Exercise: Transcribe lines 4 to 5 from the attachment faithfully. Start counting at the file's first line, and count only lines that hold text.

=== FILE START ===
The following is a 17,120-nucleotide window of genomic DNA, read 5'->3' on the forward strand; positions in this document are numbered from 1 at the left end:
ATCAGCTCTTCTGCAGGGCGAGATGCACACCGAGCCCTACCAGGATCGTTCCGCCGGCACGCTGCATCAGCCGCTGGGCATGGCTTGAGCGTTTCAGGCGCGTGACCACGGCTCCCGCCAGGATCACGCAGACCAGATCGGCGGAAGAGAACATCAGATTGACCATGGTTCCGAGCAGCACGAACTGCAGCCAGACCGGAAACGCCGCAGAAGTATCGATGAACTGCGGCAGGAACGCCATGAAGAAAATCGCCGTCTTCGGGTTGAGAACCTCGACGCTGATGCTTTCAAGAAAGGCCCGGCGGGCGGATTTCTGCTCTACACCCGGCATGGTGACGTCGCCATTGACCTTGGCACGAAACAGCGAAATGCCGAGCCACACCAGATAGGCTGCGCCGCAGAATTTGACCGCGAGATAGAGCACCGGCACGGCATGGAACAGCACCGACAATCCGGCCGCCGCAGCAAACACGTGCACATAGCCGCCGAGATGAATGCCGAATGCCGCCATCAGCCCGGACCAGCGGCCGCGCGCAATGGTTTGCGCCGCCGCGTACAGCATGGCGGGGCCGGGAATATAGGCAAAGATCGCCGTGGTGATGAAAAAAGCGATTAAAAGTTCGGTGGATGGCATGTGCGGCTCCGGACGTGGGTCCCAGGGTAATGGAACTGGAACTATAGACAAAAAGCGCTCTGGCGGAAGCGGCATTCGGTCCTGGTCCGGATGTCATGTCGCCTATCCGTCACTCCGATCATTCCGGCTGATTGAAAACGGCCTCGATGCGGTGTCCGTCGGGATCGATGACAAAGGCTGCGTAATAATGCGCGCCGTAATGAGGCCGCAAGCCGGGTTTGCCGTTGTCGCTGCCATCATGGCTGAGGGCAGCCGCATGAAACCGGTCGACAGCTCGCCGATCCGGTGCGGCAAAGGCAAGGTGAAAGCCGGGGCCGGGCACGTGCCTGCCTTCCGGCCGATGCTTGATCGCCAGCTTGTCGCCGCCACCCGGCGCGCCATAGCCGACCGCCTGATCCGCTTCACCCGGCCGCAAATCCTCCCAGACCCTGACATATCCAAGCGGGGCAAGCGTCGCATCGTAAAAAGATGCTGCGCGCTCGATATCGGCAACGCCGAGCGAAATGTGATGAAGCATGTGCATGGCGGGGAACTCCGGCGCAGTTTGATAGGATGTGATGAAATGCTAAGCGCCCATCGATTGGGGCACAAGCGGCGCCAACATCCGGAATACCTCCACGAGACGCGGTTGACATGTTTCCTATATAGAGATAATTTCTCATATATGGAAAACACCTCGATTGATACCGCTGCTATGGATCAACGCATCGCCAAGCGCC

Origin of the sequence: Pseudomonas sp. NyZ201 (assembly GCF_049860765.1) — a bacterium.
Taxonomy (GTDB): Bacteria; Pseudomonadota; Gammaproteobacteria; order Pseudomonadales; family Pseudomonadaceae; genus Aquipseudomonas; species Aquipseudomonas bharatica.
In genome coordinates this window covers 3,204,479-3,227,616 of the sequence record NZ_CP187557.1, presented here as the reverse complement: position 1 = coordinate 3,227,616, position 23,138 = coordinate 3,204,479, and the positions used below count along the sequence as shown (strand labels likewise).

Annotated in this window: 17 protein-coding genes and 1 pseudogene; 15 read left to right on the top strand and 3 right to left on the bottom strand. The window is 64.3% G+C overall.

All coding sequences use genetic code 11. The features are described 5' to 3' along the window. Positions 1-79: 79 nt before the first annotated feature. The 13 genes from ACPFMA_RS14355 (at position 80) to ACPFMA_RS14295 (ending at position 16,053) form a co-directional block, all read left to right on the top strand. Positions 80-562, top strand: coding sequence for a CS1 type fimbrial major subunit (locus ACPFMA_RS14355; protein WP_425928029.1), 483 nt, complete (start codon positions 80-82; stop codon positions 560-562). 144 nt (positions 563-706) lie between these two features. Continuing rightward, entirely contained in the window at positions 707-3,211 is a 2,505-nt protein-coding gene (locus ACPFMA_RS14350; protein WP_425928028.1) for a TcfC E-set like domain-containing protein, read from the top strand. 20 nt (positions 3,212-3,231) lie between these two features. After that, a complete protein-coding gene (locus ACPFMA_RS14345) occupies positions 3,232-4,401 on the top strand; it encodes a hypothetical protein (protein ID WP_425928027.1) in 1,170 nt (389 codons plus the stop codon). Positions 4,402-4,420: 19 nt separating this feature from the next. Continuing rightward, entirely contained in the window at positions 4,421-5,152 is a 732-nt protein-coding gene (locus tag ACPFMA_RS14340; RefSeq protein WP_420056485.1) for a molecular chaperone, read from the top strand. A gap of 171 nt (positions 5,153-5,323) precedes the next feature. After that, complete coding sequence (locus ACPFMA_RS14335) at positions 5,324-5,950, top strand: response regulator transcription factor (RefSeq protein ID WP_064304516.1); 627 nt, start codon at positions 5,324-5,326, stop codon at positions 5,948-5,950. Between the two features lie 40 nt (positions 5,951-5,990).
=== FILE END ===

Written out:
Taxonomy (GTDB): Bacteria; Pseudomonadota; Gammaproteobacteria; order Pseudomonadales; family Pseudomonadaceae; genus Aquipseudomonas; species Aquipseudomonas bharatica.
In genome coordinates this window covers 3,204,479-3,227,616 of the sequence record NZ_CP187557.1, presented here as the reverse complement: position 1 = coordinate 3,227,616, position 23,138 = coordinate 3,204,479, and the positions used below count along the sequence as shown (strand labels likewise).